Atlas of pathophysiology, 2 Edition

Part II - Disorders

Neurologic disorders

Acceleration-deceleration injuries

Acceleration-deceleration cervical injuries (commonly known as whiplash) result from sharp hyperextension and flexion of the neck that damages muscles, ligaments, disks, and nerve tissue. The prognosis for this type of injury is usually excellent; symptoms usually subside with treatment of symptoms.

Causes

·         Motor vehicle and other transportation accidents

·         Falls

·         Sports-related accidents

·         Crimes and assaults

Pathophysiology

The brain is shielded by the cranial vault (hair, skin, bone, meninges, and cerebrospinal fluid), which intercepts the force of a physical blow. Below a certain level of force (the absorption capacity), the cranial vault prevents energy from affecting the brain. The degree of traumatic head injury usually is proportional to the amount of force reaching the cranial tissues. Furthermore, unless ruled out, neck injuries should be presumed present in patients with traumatic head injury.

In acceleration-deceleration cervical injuries, the head is propelled in a forward and downward motion in hyperflexion. A wedge-shaped deformity of the bone may be created if the anterior portions of the vertebrae are crushed. Intervertebral disks may be damaged; they may bulge or rupture, irritating spinal nerves. Then the head is forced backward. A tear in the anterior ligament may pull pieces of bone from cervical vertebrae. Spinous processes of the vertebrae may be fractured. Intervertebral disks may be compressed posteriorly and torn anteriorly. Vertebral arteries may be stretched, pinched, or torn, causing reduced blood flow to the brain. Nerves of the cervical sympathetic chain may also be injured.

A complex arrangement of ligaments holds the vertebrae in place. Some of the ligaments are barely a centimeter long, and all are only a few millimeters thick. In a whiplash injury, ligaments may be badly stretched, partially torn, or completely ruptured (arrows). Injuries of neck muscles may range from minor strains and microhemorrhages to severe tears. The anterior longitudinal ligament, running vertically along the anterior surface of the vertebrae, may be injured during hyperextension. The posterior longitudinal ligament, running on the posterior surface of the vertebral bodies, may be injured in hyperflexion. The broad ligamentum nuchae may also be stretched or torn.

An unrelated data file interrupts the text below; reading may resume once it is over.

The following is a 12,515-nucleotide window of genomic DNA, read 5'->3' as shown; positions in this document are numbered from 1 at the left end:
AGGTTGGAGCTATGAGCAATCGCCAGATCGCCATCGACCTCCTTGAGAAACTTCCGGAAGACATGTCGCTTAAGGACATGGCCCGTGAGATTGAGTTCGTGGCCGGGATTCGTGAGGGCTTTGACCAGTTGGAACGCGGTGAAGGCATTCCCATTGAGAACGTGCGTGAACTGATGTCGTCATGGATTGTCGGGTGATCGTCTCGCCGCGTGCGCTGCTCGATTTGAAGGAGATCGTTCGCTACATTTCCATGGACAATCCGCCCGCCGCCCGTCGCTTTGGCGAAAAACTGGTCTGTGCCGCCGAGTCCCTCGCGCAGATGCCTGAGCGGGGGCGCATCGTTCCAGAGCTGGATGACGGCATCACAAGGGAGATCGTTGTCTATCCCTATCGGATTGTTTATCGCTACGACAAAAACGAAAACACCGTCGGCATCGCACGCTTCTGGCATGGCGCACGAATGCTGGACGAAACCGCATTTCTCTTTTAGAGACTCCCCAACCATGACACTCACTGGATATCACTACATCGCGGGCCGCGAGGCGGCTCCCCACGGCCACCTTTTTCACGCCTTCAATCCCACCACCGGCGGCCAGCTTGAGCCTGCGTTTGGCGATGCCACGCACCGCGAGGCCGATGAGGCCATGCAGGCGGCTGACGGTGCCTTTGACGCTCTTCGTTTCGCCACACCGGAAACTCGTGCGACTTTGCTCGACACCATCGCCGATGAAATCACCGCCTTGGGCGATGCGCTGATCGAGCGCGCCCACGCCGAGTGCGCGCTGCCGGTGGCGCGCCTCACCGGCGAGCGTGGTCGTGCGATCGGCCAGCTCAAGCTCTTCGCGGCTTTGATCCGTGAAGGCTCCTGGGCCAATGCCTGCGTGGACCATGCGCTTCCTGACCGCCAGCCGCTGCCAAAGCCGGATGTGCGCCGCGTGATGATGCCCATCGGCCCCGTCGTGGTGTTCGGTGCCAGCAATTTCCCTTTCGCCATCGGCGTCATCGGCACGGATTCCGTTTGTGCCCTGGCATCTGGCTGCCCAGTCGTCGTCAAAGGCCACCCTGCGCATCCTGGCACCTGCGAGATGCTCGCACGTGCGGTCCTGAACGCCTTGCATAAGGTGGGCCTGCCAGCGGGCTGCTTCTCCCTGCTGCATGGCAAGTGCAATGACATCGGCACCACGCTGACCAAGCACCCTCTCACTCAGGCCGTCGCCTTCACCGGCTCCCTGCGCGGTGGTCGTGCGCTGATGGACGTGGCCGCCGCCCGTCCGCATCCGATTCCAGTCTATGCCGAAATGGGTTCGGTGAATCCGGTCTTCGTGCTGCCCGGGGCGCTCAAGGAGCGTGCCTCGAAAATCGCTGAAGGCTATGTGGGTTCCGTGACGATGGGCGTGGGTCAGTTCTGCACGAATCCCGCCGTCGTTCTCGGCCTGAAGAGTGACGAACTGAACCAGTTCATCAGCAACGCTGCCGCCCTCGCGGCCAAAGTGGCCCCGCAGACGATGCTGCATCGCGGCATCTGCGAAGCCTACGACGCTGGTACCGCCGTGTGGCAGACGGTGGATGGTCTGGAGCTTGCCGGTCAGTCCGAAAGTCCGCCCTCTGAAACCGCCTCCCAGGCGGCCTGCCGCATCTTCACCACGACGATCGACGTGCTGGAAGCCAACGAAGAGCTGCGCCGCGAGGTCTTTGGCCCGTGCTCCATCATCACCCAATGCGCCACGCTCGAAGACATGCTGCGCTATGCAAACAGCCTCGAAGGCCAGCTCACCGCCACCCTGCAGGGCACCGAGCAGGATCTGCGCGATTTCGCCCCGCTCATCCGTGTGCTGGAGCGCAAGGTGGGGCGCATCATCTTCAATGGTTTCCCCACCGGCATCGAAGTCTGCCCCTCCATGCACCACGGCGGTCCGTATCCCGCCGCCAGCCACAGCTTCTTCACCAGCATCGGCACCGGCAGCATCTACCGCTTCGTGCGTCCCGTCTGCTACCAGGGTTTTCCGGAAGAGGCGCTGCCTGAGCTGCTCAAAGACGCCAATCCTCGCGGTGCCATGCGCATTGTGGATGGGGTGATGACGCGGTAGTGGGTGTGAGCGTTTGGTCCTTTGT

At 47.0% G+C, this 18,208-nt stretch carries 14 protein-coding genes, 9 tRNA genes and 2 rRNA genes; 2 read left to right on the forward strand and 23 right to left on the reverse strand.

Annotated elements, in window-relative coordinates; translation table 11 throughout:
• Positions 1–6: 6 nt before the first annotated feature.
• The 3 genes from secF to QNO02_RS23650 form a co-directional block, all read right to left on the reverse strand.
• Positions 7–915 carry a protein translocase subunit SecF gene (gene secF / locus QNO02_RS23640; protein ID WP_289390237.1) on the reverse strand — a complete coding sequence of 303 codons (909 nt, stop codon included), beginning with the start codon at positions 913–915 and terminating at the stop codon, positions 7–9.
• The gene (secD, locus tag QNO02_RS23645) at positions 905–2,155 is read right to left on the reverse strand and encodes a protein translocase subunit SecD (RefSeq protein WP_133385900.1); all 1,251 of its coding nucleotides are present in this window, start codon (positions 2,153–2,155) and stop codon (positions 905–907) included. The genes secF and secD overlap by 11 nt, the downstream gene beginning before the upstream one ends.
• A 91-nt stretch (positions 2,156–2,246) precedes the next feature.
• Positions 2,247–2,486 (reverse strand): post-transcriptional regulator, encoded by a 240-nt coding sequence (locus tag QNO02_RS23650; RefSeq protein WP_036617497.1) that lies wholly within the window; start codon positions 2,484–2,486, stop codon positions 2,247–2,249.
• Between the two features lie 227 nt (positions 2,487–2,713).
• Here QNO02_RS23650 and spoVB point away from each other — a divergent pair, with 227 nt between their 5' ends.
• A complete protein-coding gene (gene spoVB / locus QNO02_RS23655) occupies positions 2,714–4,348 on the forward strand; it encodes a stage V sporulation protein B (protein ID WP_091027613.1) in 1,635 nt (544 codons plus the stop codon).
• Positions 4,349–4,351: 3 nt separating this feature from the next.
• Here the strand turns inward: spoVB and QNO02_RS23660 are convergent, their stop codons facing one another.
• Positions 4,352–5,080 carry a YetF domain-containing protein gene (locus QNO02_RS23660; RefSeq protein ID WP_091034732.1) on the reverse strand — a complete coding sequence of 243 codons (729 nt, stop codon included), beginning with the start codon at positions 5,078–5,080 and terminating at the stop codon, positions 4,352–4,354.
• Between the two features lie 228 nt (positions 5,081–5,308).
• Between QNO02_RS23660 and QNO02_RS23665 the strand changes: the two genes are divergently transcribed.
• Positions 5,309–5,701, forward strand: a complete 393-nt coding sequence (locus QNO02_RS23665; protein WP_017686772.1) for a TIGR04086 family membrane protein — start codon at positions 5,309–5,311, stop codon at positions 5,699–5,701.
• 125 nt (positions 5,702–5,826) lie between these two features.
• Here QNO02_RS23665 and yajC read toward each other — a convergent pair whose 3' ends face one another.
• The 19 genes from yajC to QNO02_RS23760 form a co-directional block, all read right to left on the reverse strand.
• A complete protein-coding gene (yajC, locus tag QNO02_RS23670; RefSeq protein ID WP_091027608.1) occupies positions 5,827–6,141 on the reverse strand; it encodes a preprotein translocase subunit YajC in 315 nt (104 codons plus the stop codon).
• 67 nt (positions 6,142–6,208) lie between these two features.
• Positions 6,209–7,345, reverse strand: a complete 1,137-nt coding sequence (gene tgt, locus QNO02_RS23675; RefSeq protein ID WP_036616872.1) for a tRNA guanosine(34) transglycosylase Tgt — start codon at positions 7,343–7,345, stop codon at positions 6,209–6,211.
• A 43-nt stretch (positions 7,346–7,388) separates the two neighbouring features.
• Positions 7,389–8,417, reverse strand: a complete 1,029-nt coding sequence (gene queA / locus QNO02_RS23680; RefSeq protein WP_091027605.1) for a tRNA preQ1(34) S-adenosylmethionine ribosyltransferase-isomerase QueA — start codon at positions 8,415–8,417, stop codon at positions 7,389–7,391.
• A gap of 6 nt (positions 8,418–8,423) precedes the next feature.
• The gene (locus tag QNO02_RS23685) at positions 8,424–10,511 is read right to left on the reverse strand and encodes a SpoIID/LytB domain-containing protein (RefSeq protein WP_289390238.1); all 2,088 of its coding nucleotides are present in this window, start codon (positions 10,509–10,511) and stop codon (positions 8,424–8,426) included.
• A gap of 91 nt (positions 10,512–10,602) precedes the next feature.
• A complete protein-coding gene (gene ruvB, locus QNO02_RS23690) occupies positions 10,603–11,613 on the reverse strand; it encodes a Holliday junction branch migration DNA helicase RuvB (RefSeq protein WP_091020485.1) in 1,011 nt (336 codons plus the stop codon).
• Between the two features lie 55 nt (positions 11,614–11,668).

Closed trauma is typically caused by a sudden acceleration-deceleration or coup/contrecoup injury. In coup/contrecoup, the head hits a relatively stationary object, injuring cranial tissues near the point of impact (coup); then the remaining force pushes the brain against the opposite side of the skull, causing a second impact and injury (contrecoup). Contusions and lacerations may also occur during contrecoup as the brain's soft tissues slide over the rough bone of the cranial cavity. In addition, rotational shear forces on the cerebrum may damage the upper midbrain and areas of the frontal, temporal, and occipital lobes.

Signs and symptoms

Although symptoms may develop immediately, they're commonly delayed 12 to 24 hours if the injury is mild. Whiplash produces moderate to severe anterior and posterior neck pain. Within several days, the anterior pain diminishes, but the posterior pain persists or even intensifies, causing patients to seek medical attention if they didn't do so before. Whiplash may also cause:

·         dizziness and gait disturbances

·         vomiting

·         headache, nuchal rigidity, and neck muscle asymmetry

·         rigidity or numbness in the arms.

Diagnostic test results

·         X-ray of the cervical spine will determine that vertebral injury hasn't occurred.

Clinical Tip

In all suspected spinal injuries, assume that the spine is injured until proven otherwise. Any patient with suspected whiplash or other injuries requires careful transportation from the accident scene. To do this, place him in a supine position on a spine board and immobilize his neck with tape and a hard cervical collar or sandbags.

Until an X-ray rules out a cervical fracture, move the patient as little as possible. Before the X-ray is taken, carefully remove any ear and neck jewelry. Don't undress the patient; cut clothes away, if necessary. Warn him against movements that could injure his spine.

Treatment

·         Immobilization with a soft, padded cervical collar for several days or weeks

·         Ice or cool compresses to the neck for the first 24 hours, followed by moist, warm heat thereafter

·         Over-the-counter analgesics, such as aspirin, acetaminophen, or ibuprofen

·         Muscle relaxants

·         In severe muscle spasms, short-term cervical traction

P.119

WHIPLASH INJURIES OF THE HEAD AND NECK

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